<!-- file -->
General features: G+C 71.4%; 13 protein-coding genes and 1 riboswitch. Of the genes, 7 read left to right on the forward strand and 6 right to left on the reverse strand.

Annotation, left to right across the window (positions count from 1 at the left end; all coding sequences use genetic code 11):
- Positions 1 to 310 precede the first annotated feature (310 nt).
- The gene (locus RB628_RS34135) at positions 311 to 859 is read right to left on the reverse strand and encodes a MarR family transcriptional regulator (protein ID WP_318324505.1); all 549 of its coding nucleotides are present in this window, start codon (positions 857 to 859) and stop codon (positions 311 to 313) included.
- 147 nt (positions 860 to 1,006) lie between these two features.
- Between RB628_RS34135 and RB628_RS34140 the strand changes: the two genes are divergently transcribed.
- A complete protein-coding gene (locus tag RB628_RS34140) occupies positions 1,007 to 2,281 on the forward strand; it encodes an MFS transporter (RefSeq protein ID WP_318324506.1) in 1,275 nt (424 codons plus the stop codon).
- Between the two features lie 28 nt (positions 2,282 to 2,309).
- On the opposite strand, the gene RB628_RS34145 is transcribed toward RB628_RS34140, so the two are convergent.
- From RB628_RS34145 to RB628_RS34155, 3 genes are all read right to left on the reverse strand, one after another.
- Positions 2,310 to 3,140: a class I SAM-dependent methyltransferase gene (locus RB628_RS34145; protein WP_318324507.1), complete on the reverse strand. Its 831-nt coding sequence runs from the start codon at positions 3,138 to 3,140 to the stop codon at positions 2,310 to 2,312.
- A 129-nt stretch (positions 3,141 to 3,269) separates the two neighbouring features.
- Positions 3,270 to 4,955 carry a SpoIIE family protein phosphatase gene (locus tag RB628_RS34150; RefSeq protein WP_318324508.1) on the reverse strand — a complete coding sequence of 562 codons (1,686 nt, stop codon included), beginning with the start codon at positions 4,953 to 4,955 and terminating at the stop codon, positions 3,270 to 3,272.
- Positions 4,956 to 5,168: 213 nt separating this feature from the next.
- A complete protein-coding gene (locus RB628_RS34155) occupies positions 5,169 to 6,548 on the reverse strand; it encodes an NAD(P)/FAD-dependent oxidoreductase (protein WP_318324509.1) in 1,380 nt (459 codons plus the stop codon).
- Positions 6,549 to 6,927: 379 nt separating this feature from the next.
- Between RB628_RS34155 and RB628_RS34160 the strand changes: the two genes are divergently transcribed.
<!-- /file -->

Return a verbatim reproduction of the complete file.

General features: G+C 71.4%; 13 protein-coding genes and 1 riboswitch. Of the genes, 7 read left to right on the forward strand and 6 right to left on the reverse strand.

Annotation, left to right across the window (positions count from 1 at the left end; all coding sequences use genetic code 11):
- Positions 1 to 310 precede the first annotated feature (310 nt).
- The gene (locus RB628_RS34135) at positions 311 to 859 is read right to left on the reverse strand and encodes a MarR family transcriptional regulator (protein ID WP_318324505.1); all 549 of its coding nucleotides are present in this window, start codon (positions 857 to 859) and stop codon (positions 311 to 313) included.
- 147 nt (positions 860 to 1,006) lie between these two features.
- Between RB628_RS34135 and RB628_RS34140 the strand changes: the two genes are divergently transcribed.
- A complete protein-coding gene (locus tag RB628_RS34140) occupies positions 1,007 to 2,281 on the forward strand; it encodes an MFS transporter (RefSeq protein ID WP_318324506.1) in 1,275 nt (424 codons plus the stop codon).
- Between the two features lie 28 nt (positions 2,282 to 2,309).
- On the opposite strand, the gene RB628_RS34145 is transcribed toward RB628_RS34140, so the two are convergent.
- From RB628_RS34145 to RB628_RS34155, 3 genes are all read right to left on the reverse strand, one after another.
- Positions 2,310 to 3,140: a class I SAM-dependent methyltransferase gene (locus RB628_RS34145; protein WP_318324507.1), complete on the reverse strand. Its 831-nt coding sequence runs from the start codon at positions 3,138 to 3,140 to the stop codon at positions 2,310 to 2,312.
- A 129-nt stretch (positions 3,141 to 3,269) separates the two neighbouring features.
- Positions 3,270 to 4,955 carry a SpoIIE family protein phosphatase gene (locus tag RB628_RS34150; RefSeq protein WP_318324508.1) on the reverse strand — a complete coding sequence of 562 codons (1,686 nt, stop codon included), beginning with the start codon at positions 4,953 to 4,955 and terminating at the stop codon, positions 3,270 to 3,272.
- Positions 4,956 to 5,168: 213 nt separating this feature from the next.
- A complete protein-coding gene (locus RB628_RS34155) occupies positions 5,169 to 6,548 on the reverse strand; it encodes an NAD(P)/FAD-dependent oxidoreductase (protein WP_318324509.1) in 1,380 nt (459 codons plus the stop codon).
- Positions 6,549 to 6,927: 379 nt separating this feature from the next.
- Between RB628_RS34155 and RB628_RS34160 the strand changes: the two genes are divergently transcribed.